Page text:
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Sunday, 12 July 2020

Egypt press syndicate to form committees 'to follow up on' jail retms against union leaders

Menna Alaa El-Din , Wednesday 23 Nov 2016
Yehia Kalash
Head of Egypt's Press Syndicate Yehia Kalash (Photo: Menna Alaa El-Din)
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Egypt’s press syndicate decided on Wednesday to form three committees “to follow up on” the consequences of the recent prison sentence against the syndicate head as well as outstanding issues facing journalists, mainly the “new media law and the impact of the recent economic decisions on journalistic institutions.”

The decision was made following an open meeting held at the syndicate’s downtown headquarters, where syndicate head Yehia Kalash hailed the crowd, saying that the meeting was a show of unity by journalists in the face of “real issues.”

Kalash discussed the recent prison sentence issued against him and other board members, saying that if a decision was to be made between them being put in jail and the survival of this institution, “we would choose the institution.”

Kalash said that serving jail time would be “a cheap price to pay for the survival of this entity.”  

“We did not commit a crime. We were the ones who were assaulted,” Kalash said.

On Saturday, Kalash and two other syndicate board members — Gamal Abdel-Reheem and Khaled El-Balshy — were sentenced to two years in prison for “harbouring fugitives” inside the syndicate's headquarters

The syndicate head said at the Wednesday meeting that he refused to be in a confrontation with the judiciary, stressing that the syndicate has always supported the sovereignty of the judiciary.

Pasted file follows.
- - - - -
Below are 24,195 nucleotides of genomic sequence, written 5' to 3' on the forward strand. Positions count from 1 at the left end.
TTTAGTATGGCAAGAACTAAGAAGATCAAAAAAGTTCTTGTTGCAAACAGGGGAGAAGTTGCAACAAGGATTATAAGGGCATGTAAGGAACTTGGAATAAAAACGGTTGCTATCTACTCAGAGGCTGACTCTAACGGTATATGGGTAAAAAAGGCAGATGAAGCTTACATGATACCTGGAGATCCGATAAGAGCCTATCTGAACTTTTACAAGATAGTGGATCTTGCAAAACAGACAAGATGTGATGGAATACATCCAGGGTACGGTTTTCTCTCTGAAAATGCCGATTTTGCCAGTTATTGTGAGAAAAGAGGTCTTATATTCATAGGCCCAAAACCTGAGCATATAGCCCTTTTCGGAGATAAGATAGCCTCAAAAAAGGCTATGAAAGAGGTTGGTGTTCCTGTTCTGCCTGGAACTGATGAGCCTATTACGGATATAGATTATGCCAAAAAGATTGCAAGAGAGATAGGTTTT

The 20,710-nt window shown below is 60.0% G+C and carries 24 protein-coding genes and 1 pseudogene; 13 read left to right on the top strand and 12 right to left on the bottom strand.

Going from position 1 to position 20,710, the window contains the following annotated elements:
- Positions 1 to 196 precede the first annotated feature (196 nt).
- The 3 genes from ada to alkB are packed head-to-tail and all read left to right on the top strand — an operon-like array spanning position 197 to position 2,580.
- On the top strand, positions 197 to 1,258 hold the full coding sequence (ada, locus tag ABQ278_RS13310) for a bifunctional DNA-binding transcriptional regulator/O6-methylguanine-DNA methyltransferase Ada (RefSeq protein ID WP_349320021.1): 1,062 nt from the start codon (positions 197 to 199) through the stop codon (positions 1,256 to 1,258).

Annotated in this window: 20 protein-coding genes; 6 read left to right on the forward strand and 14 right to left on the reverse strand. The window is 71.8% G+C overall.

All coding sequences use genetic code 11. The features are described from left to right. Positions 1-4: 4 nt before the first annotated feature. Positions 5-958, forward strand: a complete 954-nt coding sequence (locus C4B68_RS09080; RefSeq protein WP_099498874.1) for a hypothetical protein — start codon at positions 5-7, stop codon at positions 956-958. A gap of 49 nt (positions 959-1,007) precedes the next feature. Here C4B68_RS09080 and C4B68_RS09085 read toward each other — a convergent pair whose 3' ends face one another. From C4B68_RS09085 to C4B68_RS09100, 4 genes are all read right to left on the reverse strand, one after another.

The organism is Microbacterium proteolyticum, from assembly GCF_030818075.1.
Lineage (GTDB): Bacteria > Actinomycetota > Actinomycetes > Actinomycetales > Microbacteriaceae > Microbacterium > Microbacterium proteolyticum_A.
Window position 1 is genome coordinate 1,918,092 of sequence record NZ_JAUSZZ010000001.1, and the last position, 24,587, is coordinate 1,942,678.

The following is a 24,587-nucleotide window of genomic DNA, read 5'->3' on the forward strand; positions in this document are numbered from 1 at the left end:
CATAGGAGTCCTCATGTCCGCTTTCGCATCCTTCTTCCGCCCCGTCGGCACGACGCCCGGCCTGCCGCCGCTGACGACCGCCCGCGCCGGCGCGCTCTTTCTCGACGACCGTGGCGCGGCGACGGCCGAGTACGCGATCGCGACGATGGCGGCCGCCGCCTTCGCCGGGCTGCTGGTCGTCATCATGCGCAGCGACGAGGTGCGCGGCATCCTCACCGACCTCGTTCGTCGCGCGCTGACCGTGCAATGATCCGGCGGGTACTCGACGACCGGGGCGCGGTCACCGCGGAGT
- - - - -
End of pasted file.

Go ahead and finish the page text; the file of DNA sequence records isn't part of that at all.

He also led a chant of “long live press freedom and long live the unity of journalists,” to which the crowd chanted enthusiastically.

Around 200 people attended the open forum amid a minimal police presence around the syndicate.

Wednesday’s meeting comes a few hours after Egypt’s President Abdel-Fattah El-Sisi said in an interview with Portuguese TV network RTP that the jail sentence against the union chief stems from a criminal conviction, and is not a freedom of speech issue.

The three union leaders were accused in April by prosecutors of harbouring journalists Mahmoud El-Sakka and Amr Badr, who were wanted on charges of “inciting violence” ahead of the 25 April protests against the Egyptian-Saudi Red Sea maritime border agreement.

Badr and El-Sakka were arrested in a police raid on the union's headquarters on 1 May.

The verdict against the union leaders, which was issued in absentia earlier this week after the trio abstained from appearing in court, can still be appealed, and the court has set bail at EGP 10,000 for each defendant.

A Cairo court has set 25 December to hear an appeal by the defendants against the verdict. 

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